System errors are extremely difficult and frustrating to recover from, often making the user feel stupid.


Empathising with people who have lived experience of anxiety or depression helps designers truly understand their specific needs and typical day-to-day behaviours. This sets the foundation for identifying opportunities to create useful experiences considering Behavioural Understanding, Sentiment Analysis and Sensitive Error Handling.

How can we design and learn simultaneously to introduce a truly human experience instead of robotic interactions?

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The Rise of Emotion AI

Moving beyond command and control to create a more human experience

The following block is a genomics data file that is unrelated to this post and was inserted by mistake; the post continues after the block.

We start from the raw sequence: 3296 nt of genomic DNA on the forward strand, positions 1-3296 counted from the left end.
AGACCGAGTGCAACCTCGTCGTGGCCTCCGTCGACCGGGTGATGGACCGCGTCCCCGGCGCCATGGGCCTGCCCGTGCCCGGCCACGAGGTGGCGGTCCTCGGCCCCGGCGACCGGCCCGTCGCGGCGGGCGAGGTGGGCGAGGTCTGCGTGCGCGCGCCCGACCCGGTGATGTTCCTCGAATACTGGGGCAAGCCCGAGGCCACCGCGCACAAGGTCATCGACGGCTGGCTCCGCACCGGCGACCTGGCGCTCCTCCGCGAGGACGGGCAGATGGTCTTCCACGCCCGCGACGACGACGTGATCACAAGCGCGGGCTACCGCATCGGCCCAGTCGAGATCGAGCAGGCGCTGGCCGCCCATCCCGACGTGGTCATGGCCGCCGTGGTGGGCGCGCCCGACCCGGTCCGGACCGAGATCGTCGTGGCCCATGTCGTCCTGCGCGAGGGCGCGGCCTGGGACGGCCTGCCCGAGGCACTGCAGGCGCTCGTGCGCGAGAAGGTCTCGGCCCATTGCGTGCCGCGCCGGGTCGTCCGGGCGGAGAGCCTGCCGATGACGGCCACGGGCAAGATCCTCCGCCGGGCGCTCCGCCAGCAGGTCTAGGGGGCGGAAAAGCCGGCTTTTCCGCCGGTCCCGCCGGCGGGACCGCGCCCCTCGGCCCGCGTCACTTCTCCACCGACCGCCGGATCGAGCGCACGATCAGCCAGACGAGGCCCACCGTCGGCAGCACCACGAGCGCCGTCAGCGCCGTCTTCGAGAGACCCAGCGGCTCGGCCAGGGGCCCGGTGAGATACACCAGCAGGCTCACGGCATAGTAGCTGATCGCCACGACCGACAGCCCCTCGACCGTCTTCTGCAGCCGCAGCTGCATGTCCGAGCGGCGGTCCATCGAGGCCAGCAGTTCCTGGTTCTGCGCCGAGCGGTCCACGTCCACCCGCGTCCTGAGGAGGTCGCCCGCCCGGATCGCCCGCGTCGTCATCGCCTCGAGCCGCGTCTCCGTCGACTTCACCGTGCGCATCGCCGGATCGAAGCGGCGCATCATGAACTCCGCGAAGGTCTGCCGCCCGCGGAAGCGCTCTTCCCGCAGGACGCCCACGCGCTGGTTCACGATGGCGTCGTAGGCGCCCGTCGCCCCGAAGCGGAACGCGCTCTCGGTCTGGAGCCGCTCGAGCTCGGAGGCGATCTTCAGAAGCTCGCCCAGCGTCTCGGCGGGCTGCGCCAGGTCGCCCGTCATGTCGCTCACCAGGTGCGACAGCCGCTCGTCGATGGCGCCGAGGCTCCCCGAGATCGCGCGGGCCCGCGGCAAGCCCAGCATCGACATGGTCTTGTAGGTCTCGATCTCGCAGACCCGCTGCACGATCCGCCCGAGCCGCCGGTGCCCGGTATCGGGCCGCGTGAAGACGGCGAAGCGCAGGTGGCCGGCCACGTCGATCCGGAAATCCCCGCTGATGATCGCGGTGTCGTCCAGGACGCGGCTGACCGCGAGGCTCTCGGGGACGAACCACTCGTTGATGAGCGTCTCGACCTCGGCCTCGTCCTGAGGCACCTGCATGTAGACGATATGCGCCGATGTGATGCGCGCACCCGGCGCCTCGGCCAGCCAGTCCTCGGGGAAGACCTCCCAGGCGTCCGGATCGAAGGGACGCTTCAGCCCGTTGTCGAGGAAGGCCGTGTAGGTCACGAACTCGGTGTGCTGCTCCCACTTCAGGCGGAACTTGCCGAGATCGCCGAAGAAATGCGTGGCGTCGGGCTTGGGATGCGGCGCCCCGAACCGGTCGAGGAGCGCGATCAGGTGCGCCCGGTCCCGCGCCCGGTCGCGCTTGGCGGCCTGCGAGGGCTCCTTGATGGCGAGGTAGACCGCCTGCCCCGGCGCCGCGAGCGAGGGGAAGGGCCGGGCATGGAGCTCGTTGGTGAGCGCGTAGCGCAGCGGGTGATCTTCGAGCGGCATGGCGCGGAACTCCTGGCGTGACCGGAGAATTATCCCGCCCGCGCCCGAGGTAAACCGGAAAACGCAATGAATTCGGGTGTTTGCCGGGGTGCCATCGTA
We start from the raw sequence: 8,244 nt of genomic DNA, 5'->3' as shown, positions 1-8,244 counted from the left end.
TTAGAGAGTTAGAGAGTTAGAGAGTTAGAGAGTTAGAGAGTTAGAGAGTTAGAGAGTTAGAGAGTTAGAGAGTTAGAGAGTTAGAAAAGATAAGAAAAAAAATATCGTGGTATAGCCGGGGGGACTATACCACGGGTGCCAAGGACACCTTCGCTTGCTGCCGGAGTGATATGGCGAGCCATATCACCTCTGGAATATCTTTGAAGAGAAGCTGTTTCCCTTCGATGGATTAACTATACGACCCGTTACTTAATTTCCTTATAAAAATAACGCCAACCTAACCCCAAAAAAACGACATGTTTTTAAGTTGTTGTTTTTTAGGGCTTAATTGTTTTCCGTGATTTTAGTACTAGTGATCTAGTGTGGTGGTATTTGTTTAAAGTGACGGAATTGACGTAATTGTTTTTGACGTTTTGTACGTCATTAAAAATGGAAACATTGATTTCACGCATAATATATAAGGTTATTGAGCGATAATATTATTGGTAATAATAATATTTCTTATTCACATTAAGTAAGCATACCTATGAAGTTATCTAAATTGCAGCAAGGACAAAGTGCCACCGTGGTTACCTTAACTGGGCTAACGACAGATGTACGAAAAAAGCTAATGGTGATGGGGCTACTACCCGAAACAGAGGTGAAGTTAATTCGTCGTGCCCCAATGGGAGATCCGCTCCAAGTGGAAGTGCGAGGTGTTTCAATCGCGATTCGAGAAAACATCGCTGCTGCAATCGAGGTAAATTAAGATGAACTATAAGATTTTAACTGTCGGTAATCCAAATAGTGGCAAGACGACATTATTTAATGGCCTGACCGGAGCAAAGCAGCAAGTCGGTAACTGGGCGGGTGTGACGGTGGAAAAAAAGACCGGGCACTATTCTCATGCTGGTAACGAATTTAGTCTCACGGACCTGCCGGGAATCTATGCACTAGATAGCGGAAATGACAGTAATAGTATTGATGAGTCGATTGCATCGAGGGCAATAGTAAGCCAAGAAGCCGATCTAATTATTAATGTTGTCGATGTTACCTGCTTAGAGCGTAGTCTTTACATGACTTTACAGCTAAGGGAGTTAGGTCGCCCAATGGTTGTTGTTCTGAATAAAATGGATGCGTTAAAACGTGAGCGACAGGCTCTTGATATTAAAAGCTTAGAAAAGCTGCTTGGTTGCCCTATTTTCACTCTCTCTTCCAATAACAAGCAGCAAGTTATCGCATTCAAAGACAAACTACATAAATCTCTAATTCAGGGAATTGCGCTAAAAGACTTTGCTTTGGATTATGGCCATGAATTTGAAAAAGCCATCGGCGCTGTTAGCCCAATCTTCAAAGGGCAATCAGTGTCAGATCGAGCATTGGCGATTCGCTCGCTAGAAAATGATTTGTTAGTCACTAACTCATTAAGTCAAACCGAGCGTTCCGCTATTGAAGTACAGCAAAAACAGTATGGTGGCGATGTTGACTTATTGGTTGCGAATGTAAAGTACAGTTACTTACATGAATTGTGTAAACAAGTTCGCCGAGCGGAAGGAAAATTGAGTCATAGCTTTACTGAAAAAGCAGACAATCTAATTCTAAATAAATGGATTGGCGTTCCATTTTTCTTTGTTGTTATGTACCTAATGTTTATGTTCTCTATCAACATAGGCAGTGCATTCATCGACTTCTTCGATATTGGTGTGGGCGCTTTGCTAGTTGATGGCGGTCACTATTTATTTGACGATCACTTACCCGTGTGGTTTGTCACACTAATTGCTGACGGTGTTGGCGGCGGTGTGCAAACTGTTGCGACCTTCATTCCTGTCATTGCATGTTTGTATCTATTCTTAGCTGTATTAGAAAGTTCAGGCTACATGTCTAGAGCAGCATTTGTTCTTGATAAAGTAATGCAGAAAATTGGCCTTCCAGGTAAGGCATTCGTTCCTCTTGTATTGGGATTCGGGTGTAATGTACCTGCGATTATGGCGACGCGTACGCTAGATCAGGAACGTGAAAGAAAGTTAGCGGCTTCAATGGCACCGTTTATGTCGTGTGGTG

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IT’S NOT WHAT YOU SAY, BUT HOW YOU SAY IT

Humans use a lot of non-verbal cues, such as facial expressions, gesture, body language and tone of voice, to communicate their true emotions.

Most voice interfaces for supporting mental health ask people to express their emotions verbally in a clear and concise way. However, not everyone is emotionally expressive. Approximately one in ten people have the Alexithymia personality trait which means they struggle or have the inability to express their feelings with words. This can make voice applications which rely on the user to self diagnose their feelings a barrier to some people getting the support they need.

 

OPPORTUNITY TO MEET THE NEEDS OF PEOPLE WHO ARE LESS EMOTIONALLY EXPRESSIVE